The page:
East of the Alleghenies the deposits are anthracite, while the bituminous fields occupy the southwestern section of the state.Ed.
On the contrary, England will find it advantageous to come to us for our anthracite.
It is wrong to suppose, says the Coal Control Department, that anthracite is injurious to health.
anthracite coal was known in this country only as a hard black rock.
Deposits of this period include the bulk of the world's anthracite and high-grade bituminous coal.
The second kind of coal, the sort that is hard and bright, is anthracite.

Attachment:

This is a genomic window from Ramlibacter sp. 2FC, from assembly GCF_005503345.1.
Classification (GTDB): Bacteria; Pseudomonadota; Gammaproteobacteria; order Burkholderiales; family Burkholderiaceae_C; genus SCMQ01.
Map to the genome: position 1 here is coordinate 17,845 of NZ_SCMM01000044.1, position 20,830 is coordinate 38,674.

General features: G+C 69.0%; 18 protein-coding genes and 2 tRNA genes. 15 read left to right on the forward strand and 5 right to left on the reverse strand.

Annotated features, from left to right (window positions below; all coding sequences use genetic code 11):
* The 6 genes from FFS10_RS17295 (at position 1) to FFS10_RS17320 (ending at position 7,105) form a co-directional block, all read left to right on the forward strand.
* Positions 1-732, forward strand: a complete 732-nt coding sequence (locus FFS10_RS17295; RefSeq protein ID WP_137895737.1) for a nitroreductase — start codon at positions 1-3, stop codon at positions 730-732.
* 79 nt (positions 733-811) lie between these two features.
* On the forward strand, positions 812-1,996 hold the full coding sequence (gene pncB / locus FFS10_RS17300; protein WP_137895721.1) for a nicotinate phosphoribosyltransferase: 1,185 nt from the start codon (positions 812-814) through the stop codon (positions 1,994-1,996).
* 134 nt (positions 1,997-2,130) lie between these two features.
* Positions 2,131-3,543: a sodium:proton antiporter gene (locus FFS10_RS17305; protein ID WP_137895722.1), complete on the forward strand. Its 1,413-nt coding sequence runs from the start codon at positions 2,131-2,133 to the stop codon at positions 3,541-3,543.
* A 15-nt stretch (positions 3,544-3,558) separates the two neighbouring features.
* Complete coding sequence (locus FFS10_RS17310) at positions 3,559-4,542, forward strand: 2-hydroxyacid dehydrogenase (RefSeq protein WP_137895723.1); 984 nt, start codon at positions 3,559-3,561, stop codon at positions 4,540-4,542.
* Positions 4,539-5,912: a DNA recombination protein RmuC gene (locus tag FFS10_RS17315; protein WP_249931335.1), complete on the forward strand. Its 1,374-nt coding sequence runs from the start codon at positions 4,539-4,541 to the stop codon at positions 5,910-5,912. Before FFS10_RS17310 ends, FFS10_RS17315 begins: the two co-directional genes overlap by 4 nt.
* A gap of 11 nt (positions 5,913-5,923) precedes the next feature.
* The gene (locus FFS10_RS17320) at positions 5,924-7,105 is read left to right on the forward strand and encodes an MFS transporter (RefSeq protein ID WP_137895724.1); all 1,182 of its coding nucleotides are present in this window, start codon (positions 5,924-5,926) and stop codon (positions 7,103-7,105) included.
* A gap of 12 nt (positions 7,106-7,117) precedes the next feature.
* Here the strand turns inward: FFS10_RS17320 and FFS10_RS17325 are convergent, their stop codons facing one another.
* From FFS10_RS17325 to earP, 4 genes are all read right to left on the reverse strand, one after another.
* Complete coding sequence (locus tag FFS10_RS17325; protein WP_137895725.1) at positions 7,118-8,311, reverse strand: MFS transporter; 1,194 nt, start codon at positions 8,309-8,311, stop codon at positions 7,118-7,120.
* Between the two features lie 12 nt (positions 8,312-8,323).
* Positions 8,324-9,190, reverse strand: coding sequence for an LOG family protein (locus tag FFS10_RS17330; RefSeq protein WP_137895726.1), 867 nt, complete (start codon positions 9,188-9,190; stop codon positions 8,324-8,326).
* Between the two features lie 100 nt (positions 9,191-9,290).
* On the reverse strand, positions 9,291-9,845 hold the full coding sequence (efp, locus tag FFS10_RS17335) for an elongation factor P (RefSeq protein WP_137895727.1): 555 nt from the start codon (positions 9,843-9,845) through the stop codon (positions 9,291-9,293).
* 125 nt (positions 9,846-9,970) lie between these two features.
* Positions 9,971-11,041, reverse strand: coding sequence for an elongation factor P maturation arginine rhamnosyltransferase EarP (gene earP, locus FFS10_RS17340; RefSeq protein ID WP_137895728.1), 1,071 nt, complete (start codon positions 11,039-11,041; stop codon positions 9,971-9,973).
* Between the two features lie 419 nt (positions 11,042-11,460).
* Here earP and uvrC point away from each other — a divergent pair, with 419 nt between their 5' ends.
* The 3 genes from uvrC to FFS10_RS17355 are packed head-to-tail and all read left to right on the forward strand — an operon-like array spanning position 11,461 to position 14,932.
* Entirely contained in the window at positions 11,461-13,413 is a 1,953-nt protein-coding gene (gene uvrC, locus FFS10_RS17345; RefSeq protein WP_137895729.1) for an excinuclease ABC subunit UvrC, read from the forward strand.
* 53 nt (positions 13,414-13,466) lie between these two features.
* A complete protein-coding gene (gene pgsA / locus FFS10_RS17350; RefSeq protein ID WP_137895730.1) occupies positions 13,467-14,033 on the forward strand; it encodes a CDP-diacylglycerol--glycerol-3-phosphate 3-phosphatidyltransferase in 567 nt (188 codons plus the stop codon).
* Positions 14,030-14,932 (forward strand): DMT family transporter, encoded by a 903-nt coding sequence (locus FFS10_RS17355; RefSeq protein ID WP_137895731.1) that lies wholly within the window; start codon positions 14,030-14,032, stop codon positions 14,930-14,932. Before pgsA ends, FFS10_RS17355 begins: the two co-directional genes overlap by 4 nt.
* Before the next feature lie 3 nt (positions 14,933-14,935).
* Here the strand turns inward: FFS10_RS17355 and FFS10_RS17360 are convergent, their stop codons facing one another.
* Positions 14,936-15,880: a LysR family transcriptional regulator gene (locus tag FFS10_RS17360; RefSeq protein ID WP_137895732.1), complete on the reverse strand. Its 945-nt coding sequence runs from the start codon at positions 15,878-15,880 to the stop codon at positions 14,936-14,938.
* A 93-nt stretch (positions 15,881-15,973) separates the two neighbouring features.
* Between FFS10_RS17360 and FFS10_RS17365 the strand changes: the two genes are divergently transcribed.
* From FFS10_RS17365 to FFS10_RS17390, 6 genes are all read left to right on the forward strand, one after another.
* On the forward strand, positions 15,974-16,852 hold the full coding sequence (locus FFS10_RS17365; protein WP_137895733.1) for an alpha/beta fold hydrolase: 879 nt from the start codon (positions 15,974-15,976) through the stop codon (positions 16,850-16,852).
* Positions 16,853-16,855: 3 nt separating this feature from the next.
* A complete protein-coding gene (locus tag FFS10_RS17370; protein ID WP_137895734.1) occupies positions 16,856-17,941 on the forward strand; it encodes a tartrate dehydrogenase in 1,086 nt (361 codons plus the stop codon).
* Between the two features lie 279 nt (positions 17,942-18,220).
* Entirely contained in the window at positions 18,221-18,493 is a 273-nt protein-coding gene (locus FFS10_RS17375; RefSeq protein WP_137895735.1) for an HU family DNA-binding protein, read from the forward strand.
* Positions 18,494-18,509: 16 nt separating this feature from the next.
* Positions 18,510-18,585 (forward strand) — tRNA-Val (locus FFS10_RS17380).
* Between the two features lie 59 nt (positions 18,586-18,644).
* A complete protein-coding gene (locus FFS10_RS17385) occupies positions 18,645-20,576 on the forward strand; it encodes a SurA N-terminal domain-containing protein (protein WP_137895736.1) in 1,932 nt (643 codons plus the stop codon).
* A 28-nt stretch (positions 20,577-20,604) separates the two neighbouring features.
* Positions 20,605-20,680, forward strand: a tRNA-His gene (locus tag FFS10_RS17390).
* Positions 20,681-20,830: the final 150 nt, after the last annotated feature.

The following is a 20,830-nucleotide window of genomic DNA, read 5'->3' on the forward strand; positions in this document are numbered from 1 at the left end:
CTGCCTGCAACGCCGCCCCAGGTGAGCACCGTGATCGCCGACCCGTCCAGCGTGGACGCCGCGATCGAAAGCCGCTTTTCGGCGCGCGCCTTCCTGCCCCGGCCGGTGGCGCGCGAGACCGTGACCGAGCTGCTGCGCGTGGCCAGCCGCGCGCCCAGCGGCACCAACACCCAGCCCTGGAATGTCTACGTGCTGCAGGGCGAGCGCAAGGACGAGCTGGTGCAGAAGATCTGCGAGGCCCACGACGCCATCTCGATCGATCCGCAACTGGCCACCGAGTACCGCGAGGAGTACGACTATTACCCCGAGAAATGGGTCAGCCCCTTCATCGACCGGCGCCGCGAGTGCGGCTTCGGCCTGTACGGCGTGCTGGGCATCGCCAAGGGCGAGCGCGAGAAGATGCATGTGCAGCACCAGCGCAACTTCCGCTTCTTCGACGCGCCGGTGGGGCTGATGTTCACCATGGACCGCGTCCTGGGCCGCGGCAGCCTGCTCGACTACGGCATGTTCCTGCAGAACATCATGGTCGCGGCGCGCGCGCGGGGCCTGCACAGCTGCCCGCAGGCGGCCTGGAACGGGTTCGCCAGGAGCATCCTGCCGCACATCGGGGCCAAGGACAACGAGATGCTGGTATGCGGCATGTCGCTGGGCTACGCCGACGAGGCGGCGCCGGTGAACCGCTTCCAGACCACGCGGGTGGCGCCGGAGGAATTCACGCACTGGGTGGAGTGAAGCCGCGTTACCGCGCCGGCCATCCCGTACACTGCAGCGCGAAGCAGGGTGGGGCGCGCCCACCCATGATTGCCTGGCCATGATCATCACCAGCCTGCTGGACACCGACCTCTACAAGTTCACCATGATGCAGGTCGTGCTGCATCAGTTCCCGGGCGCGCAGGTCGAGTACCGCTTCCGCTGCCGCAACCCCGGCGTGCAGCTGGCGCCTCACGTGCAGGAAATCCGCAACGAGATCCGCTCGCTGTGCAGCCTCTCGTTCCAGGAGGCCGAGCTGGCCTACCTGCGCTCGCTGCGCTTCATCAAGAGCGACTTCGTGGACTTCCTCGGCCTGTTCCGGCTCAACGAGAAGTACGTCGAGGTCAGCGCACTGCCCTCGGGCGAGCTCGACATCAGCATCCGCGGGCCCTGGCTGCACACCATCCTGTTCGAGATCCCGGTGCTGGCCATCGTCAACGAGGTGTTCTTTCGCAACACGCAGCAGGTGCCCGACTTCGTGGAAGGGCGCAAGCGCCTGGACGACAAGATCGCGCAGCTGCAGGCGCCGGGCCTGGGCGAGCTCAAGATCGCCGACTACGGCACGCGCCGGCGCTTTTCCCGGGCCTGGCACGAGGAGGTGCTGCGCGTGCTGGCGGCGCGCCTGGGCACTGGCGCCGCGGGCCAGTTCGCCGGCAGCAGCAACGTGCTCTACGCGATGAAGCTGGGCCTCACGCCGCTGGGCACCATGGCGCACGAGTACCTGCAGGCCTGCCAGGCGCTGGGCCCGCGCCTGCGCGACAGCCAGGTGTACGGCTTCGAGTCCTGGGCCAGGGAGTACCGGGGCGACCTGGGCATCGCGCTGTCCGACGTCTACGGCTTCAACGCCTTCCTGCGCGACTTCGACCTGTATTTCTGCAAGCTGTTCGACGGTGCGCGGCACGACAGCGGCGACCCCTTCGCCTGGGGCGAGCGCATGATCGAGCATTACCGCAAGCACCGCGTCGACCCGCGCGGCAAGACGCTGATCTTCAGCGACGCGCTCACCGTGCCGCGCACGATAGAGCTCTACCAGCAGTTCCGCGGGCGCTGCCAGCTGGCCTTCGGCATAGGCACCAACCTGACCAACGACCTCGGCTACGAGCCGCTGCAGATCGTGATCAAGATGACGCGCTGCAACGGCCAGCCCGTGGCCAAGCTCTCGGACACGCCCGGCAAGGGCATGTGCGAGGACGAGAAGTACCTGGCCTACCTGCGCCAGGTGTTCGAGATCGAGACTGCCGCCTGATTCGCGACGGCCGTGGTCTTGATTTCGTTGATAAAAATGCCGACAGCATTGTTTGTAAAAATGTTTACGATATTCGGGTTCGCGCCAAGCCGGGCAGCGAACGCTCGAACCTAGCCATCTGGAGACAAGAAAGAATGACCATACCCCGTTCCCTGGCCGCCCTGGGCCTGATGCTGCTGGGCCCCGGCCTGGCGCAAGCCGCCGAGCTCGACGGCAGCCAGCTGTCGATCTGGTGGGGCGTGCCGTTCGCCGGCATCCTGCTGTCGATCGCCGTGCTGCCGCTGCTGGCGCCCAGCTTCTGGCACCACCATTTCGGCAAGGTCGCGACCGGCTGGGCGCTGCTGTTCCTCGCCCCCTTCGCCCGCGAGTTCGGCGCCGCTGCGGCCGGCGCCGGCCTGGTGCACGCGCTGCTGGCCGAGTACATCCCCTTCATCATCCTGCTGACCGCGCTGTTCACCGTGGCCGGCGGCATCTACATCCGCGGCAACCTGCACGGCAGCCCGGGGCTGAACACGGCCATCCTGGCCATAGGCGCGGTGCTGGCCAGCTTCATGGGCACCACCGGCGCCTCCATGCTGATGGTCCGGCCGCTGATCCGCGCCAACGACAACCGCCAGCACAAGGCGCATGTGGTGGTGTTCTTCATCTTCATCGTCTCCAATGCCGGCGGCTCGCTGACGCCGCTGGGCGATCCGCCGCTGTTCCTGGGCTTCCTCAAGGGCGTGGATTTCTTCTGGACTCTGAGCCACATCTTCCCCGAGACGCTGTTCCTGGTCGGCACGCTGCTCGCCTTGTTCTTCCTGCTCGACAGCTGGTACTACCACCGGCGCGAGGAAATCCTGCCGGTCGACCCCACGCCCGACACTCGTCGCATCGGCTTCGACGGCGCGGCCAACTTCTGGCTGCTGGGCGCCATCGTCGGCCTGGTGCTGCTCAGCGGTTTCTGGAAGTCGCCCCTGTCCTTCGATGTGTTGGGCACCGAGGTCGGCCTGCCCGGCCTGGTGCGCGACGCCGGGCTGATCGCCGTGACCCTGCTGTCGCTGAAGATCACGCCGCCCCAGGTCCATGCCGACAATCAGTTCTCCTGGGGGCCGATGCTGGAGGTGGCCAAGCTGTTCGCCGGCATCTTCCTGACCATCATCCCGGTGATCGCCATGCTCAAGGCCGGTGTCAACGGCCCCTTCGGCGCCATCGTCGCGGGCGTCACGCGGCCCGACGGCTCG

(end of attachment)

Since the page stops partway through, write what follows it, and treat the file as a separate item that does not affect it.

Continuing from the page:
Alaskan coals range in age from Pennsylvanian to Tertiary, and in kind from anthracite to lignite.
I have heard that it is the only place in the world where anthracite has been found.
Five feet of wood or plant may produce about one foot of bituminous coal, or six-tenths of a foot of anthracite.
The total area of the Pennsylvania anthracite field is about 300,000 acres.
"non-bituminous coal," 1812, earlier (c.1600) a type of ruby-like gem described by Pliny, from Latin anthracites "bloodstone, semi-precious gem," from Greek anthrakites "coal-like," from anthrax (genitive anthrakos) "live coal" (see anthrax). Related: Anthractic (adj.).
A hard, shiny coal that has a high carbon content. It is valued as a fuel because it burns with a clean flame and without smoke or odor, but it is much less abundant than bituminous coal. Compare bituminous coal, lignite.